Finding information about you and your family can be difficult:
As a first step find as much information as you can:
Make at least one copy of your original documents. Keep the originals in a safe place and use the copies, as you can't afford to lose them.
The sort of information that will assist organisations to help you include:
A number of organisations support people seeking to link up with family and community. These include:
The link-up organisations, for example, undertake research on behalf of Indigenous people who were removed from their families. Of course, you can do your own research with the assistance of the organisations that hold the records.
You should be aware that records may hold material that is of a sensitive or distressing nature. At the time the records were created, much of the language used was racist and offensive. Also, remembering the past and finding (or not finding) information in the records about family members can be very stressful. Link-up organisations and counselling services can provide emotional support.
For information about organisations that can provide general assistance, see Chapter 3.
You can approach government and non-government organisations that hold records yourself. They can assist you to search the records they hold and can suggest other avenues for research.
The National Archives of Australia and the Northern Territory Archives Service have name indexes to certain records relating to Northern Territory Aboriginal people. These index entries can point to files that provide information about a person or family. The files can provide further leads to be followed up. For example, a file might indicate that the person was in a children's home run by a church organisation. By using this guide, you can find the contact details for the church organisation or library that holds, or might hold, the records of that children's home.
The Genealogical Society of the Northern Territory and the Church of Jesus Christ of Latter-day Saints can also provide advice on undertaking family history research. There are various publications available on family history research that you might find through your local library. For example, Lookin for Your Mob: a guide to tracing Aboriginal family treesby Diane Smith and Boronia Halstead (Aboriginal Studies Press, Canberra, 1990), which may contain out-of-date contact details and other information but still provides a useful overview of the steps involved, the types of records available and a family tree chart.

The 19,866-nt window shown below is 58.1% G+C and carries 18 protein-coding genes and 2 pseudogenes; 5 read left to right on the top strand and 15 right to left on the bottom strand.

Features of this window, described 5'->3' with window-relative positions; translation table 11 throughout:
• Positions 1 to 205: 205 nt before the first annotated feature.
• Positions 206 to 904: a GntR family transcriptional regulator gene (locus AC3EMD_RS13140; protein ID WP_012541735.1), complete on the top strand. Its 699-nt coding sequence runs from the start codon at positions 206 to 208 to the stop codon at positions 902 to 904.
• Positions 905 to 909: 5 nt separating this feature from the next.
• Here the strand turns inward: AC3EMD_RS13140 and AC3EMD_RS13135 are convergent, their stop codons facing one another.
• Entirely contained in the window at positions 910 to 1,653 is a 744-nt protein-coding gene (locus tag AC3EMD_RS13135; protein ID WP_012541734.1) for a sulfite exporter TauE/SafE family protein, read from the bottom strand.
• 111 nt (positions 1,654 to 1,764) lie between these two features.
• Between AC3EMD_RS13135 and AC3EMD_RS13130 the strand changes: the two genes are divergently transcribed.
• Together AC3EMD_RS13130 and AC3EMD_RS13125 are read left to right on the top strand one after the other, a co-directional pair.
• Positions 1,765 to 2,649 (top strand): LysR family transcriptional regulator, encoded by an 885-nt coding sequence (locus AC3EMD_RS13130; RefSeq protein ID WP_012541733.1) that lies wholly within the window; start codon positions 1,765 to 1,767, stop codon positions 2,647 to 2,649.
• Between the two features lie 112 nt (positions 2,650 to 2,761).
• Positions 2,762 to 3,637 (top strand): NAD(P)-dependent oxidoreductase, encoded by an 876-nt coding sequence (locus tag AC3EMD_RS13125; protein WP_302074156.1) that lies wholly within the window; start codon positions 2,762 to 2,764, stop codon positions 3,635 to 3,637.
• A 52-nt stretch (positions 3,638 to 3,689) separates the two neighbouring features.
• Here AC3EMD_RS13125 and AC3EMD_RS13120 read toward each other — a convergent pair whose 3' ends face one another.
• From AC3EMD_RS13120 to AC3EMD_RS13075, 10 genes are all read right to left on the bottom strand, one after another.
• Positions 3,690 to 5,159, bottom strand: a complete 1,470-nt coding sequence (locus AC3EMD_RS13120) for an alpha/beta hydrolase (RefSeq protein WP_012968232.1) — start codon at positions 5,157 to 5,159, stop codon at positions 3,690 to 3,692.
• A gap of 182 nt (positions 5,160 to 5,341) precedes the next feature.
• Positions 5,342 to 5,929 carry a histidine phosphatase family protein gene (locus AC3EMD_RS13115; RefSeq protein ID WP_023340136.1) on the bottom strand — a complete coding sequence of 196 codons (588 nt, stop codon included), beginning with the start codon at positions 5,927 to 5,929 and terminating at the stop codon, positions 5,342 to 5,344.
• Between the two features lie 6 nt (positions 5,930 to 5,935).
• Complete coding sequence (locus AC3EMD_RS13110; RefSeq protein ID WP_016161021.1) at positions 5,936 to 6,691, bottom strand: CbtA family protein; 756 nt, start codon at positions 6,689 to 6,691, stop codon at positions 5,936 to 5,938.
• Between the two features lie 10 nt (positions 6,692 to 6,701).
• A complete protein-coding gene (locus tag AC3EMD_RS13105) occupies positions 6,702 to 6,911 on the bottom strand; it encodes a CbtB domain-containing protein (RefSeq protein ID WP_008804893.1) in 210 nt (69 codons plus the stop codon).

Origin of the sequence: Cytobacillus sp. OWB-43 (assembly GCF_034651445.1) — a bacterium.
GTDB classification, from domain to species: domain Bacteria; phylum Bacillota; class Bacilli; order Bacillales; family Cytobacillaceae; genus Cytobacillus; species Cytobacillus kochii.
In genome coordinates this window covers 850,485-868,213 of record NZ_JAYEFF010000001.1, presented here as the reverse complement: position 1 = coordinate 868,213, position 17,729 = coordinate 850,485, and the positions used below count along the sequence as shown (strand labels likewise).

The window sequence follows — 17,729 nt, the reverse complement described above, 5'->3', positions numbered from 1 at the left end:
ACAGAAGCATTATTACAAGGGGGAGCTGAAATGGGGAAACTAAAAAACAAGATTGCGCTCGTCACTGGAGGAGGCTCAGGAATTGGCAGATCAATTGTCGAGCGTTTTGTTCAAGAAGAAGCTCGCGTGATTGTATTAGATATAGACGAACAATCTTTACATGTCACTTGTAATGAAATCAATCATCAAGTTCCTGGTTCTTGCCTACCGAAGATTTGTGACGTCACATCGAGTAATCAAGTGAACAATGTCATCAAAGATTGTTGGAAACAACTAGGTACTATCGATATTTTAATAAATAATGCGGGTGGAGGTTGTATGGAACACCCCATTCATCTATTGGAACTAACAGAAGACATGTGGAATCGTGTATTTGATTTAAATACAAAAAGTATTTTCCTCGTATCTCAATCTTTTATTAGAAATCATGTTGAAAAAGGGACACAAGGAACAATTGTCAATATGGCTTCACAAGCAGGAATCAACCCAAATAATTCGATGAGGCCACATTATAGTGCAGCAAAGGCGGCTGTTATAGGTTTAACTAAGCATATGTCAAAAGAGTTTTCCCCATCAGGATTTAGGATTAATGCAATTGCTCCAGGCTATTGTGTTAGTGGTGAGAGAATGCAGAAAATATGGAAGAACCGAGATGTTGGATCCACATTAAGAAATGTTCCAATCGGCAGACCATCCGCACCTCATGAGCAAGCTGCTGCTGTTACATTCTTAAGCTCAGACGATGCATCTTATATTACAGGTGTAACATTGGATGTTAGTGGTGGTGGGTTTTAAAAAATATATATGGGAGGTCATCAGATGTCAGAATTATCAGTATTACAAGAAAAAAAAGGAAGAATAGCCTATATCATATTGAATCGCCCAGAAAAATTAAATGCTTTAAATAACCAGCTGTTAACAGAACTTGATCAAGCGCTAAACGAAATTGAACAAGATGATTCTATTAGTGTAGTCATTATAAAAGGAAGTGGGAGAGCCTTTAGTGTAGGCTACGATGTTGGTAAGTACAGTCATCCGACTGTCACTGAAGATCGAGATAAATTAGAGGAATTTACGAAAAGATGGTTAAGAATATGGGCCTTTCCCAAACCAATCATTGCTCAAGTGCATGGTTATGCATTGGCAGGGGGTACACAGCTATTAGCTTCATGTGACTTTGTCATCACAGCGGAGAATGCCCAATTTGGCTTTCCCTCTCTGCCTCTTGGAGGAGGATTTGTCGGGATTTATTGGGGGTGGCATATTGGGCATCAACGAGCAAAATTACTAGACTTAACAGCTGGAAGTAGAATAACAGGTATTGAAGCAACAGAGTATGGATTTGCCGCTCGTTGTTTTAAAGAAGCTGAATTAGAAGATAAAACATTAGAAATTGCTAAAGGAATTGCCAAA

A map and a list of homes and missions where Aboriginal people have lived, including where records are held, possible locations and dates of other records, are included Chapter 4. If you know where the person you are researching lived, the list will help you decide which record-holding organisation to approach.
If you are looking for information about a person who has lived outside the Northern Territory, a number of publications and websites can assist you. For information about them, see Appendixes 3 to 7. Some children's homes outside the Territory where groups of Northern Territory children were sent are listed in Chapter 4.
If you are looking for information about a non-Indigenous relative, the basic processes are the same as those for looking for an Indigenous relative, that is, you start by gathering information within your family, getting together everything you can about the people you are researching – beginning with yourself and working back by generations.
In the case of non-Indigenous relatives, you will be looking at some different records, for example, you will be interested in birth, death and marriage certificates for both Indigenous and non-Indigenous relatives. However non-Indigenous relatives may have migrated to Australia so passenger arrival and migration records held by the state archives and, for the 20th century, the National Archives would be relevant.